} catch (error) {
            console.error('Errore generico nel blocco try', error);
            res.status(500).send('Errore durante l\'invio delle richieste di PURGE');
    } else {
        console.log('Payload del webhook non valido o mancante di informazioni cruciali');
        res.status(400).send('Richiesta webhook non valida');

app.listen(port, () => {
    console.log(`Server VERNICE.JS in ascolto sulla porta ${port}`);

By following these steps, you will be able to configure Ghost to send webhooks to the paint.js middleware thus ensuring that any content changes are immediately reflected in the Varnish cache, improving the performance and user experience of your site.

Keep the service active via a Systemd Unit.

Systemd Logo

To ensure that the Vernice.js middleware remains active and starts automatically when the system reboots, you need to configure a systemd unit. This is critical to ensuring that the service is always available to handle webhooks sent by Ghost. To do this, we will create a configuration file in /lib/systemd/system/vernice.service which will contain the following code:

Description=Vernice.js systemd service for vernice.js Node Varnish Cache Purger

ExecStart=/usr/bin/node /root/vernice.js


Remember to adapt the paths based on the location of the paint.js file, in the Systemd Unit above it is assumed that it is running in the /root directory with root privileges.

The section [Units] defines the basic information and dependencies of the service. The parameter Description provides a brief description of the service. The parameter indicates that the service should be started only after the network target ( has been achieved, ensuring that the necessary network resources are available.

The section [service] defines how the service should be performed. The parameter Type=simple specifies that the service is simple and started directly from the command indicated in ExecStart. The parameter WorkingDirectory=/root set the service working directory to /root. The parameter User=root specifies that the service should run under the root user. The parameter ExecStart=/usr/bin/node /root/vernice.js indicates the command to start the Vernice.js middleware; in this case, Node.js is used to run the script vernice.js located in the directory /root. The parameter Restart=always configure the service to automatically restart if it ends unexpectedly, thus ensuring greater reliability.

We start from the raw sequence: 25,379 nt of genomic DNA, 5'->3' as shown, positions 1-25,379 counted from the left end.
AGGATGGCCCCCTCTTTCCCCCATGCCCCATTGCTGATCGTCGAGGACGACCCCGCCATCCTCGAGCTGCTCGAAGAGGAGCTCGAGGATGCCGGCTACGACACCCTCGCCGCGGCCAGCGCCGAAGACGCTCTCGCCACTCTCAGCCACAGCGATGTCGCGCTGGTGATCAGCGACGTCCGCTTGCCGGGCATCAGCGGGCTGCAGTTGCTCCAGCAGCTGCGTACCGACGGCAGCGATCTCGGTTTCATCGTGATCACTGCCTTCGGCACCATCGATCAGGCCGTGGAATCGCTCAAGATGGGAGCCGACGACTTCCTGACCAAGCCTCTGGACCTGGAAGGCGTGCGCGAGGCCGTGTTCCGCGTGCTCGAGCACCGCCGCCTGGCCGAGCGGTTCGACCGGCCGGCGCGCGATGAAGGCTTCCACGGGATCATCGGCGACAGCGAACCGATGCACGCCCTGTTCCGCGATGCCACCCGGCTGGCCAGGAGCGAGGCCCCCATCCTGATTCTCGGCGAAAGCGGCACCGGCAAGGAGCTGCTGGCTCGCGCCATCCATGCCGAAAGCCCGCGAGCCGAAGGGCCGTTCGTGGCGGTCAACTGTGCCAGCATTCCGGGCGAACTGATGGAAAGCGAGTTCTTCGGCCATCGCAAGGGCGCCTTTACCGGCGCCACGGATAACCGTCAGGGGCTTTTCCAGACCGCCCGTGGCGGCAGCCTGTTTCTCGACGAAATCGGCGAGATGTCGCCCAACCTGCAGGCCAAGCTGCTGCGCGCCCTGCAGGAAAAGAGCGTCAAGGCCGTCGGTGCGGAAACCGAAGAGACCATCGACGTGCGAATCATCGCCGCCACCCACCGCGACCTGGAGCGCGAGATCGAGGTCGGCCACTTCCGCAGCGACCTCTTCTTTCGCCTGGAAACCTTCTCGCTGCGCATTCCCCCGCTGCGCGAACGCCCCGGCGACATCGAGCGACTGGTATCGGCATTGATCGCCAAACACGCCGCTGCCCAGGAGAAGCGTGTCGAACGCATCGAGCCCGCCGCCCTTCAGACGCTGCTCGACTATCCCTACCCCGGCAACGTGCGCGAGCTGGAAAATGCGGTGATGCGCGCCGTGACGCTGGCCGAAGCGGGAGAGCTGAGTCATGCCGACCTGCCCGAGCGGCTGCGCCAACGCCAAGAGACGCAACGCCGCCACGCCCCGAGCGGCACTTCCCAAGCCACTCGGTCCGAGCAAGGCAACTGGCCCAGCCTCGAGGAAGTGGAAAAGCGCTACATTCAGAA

The section [Install] defines how and when the service should be started. The parameter specifies that the service should be started as part of the target multi-user, which is one of systemd's standard execution levels and includes multi-user mode without a graphical interface.

After creating the configuration file, you need to activate and start the service with the following commands:

sudo systemctl daemon-reload
sudo systemctl enable vernice.service
sudo systemctl start vernice.service

These commands will reload the systemd services configuration, enable the service to start automatically on boot, and immediately start the Vernice.js service. With this configuration, Vernice.js will always be active and ready to handle Ghost webhooks for Varnish's selective cache purge.

Varnish setup for Ghost

At the Varnish configuration level, by company policy we do not go into the configuration of the configuration and the related VCL, adopting a specific and customized version extended with Inline C, however the configuration can be applied simply by making sure that the Varnish recv block can be capable to correctly manage the PURGE command by selectively BANing the URL.

Below we can see a short snippet of the configuration in which there is control of the requesting IP (which must correspond to either the machine IP or the localhost IP) which then proceeds to BAN the URL that is passed by the paint.js middleware .

if (req.http.x-forwarded-for) {
set req.http.X-Forwarded-For = req.http.X-Forwarded-For + ", " + client.ip;
} else {
set req.http.X-Forwarded-For = client.ip;

if (req.request == "PURGE") {

if ((req.http.X-Forwarded-For == ",") || (req.http.X-Forwarded-For == "")) {
ban("req.url ~ ^" + req.url + "$ && == " +;

else {
error 405 "Not allowed.";


If you need to install and configure Varnish we could provide commercial advice on the matter and possibly also extend the functionality.

You can find any upgrades, forks, and fixes at the official GitHub repository at